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Heart of Glass
October 25, 2012 5:53 AM   Subscribe

Glass anatomical models: "Gary Farlow [...] and his team of 10 at Farlow’s Scientific Glassblowing are able to transform the body’s vasculature—and nearly all of its other parts—into an ornate borosilicate glass sculpture, from the heart’s ventricles to the brain’s circle of Willis[...]Their anatomically correct models can be designed to simulate blood flow, teach placement of catheters and angioplasty devices, or simply test or demo new surgical gizmos. Individual arteries, veins, and capillaries are shaped and fused together, one at a time."
posted by OmieWise (17 comments total) 13 users marked this as a favorite

 
Gorgeous. Just looking at it makes me nervous that I'm going to break it though!
posted by The 10th Regiment of Foot at 5:58 AM on October 25, 2012


Boy, between this and the medical cakes post a couple posts down, this is like Body Horror Day here on the blue.
posted by EmpressCallipygos at 6:07 AM on October 25, 2012


Well, this is cool!
posted by the man of twists and turns at 6:08 AM on October 25, 2012


These bongs must be impossible to keep clean.
posted by three blind mice at 6:08 AM on October 25, 2012 [5 favorites]


Wow, gorgeous. Some of those are definitely going on my "won the lottery" wishlist.
posted by sevenyearlurk at 6:13 AM on October 25, 2012


Fantastic skill although I worry that this is the sort of thing that 3D printing will render obsolete.
posted by GallonOfAlan at 6:20 AM on October 25, 2012


If anyone is interested in buying one, here is his website.
This will probably be the coolest thing I see all day.
posted by TedW at 6:55 AM on October 25, 2012 [1 favorite]


Really lovely. and the functionality!
posted by sciencegeek at 7:38 AM on October 25, 2012


Huh, they're in Grass Valley, about four miles from where I'm sitting. Their work makes for a lovely sculpture, but their site doesn't list pricing and I suspect if your research laboratory has to ask...

I'm amazed this stuff is all hand made. In this age of 3d printing and a zillion computer driven manufacturing technologies, there's something reassuring about someone crafting fine, accurate glasswork by hand. See also Harvard's glass flowers collection.
posted by Nelson at 7:47 AM on October 25, 2012


Gorgeous. Just looking at it makes me nervous that I'm going to break it though!

I too, am painfully aware of Why I Can't Have Nice Things.
posted by louche mustachio at 7:50 AM on October 25, 2012 [1 favorite]


There's also the Blaschka invertebrate models at Cornell (made by the same people who did the Harvard glass flowers), which are incidentally in the very building I am sitting in right now.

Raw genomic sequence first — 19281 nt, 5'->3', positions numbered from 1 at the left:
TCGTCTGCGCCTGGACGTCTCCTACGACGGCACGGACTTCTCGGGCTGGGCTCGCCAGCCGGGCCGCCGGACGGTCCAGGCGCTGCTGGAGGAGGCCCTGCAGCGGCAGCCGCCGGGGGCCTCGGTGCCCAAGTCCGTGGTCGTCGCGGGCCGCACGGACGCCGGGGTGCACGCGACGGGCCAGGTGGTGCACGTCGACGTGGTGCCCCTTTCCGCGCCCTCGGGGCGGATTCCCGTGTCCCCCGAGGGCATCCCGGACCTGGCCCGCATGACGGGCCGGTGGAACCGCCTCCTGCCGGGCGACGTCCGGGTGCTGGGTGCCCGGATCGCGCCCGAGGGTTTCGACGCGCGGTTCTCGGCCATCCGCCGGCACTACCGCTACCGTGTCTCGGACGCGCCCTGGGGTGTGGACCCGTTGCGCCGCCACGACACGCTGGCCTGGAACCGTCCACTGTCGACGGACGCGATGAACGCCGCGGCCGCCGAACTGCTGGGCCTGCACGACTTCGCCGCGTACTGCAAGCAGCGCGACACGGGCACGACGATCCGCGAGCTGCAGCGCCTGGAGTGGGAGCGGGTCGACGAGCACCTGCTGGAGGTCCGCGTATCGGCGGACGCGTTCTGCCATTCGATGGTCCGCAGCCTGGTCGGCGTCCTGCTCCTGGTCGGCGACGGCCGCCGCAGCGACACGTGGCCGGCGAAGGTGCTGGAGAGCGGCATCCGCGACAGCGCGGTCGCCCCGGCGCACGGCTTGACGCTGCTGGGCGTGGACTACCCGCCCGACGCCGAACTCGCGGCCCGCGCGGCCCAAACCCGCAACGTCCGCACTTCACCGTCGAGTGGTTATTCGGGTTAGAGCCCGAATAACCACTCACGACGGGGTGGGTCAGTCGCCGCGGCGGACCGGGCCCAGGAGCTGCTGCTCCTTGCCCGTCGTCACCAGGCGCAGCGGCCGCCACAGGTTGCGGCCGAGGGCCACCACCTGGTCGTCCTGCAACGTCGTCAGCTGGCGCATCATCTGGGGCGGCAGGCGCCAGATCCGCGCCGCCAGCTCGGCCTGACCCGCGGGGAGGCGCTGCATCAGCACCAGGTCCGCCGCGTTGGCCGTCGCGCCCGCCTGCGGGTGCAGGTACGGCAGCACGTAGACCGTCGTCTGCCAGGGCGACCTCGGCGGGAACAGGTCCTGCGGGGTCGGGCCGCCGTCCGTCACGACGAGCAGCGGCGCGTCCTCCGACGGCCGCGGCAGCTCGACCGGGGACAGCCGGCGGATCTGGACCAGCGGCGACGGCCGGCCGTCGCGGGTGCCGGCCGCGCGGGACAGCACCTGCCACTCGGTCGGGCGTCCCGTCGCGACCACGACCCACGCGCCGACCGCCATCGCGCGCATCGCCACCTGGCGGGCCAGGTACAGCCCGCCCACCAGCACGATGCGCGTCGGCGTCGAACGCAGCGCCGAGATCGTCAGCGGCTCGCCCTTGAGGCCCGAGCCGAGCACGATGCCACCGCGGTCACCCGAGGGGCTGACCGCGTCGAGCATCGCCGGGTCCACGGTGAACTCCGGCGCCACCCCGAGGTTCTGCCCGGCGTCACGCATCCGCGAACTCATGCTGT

posted by peacheater at 9:05 AM on October 25, 2012


From the fpp, I thought this was going to be some clever method of dissolving cadavers and leaving glass casts of the vasculature behind. But it turned out to be pure blown glass artistry. Remarkable.
posted by Kevin Street at 9:08 AM on October 25, 2012


These are so beautiful!

Huh, they're in Grass Valley, about four miles from where I'm sitting. Their work makes for a lovely sculpture, but their site doesn't list pricing and I suspect if your research laboratory has to ask...

Your suspicions are correct. From the article:

A full-body setup could cost $25,000, so don’t get any bright ideas about using one as a brandy decanter.
posted by hurdy gurdy girl at 9:54 AM on October 25, 2012


brandy decanter? woa that's an amazing idea (for maybe a less correct and cheaper version)... TO ETSY!
posted by fuzzypantalones at 10:00 AM on October 25, 2012


Gorgeous. Just looking at it makes me nervous that I'm going to break it though!

I too, am painfully aware of Why I Can't Have Nice Things.


Me too -- they were named Dusty and Lucinda when we adopted them, and I have to nightly sweep up their hair off my pillow so I can sleep without allergy attacks.
posted by MCMikeNamara at 11:17 AM on October 25, 2012


The 10th Regiment of Foot : Gorgeous. Just looking at it makes me nervous that I'm going to break it though!
The Carnegie Museum of Art had an exhibition of blown-glass sea creatures, many of which were exactingly made to the real animals. Squids, spiny stars, coral, jellyfish...

In between moments of awe and wonder, I kept thinking, "HOW IN HELL DO THEY MANAGE TO SET THIS UP WITHOUT BREAKING HALF OF THEM?"

Maybe the exhibit used to be 64x as large, and they'd only allowed 6 viewings in the last century.

(Google reveals it was Leopold & Rudolf Blaschka's work.)
posted by IAmBroom at 11:41 AM on October 25, 2012 [1 favorite]


I love this! Both for the beauty and craft of the glass work itself, and as a process engineering exercise.

I enjoyed the Blaschka's work at Harvard's Natural history Museum any number of times on grade school field trips, years ago. There were large scale glass insects there as well.
posted by Abinadab at 3:47 PM on October 25, 2012 [1 favorite]


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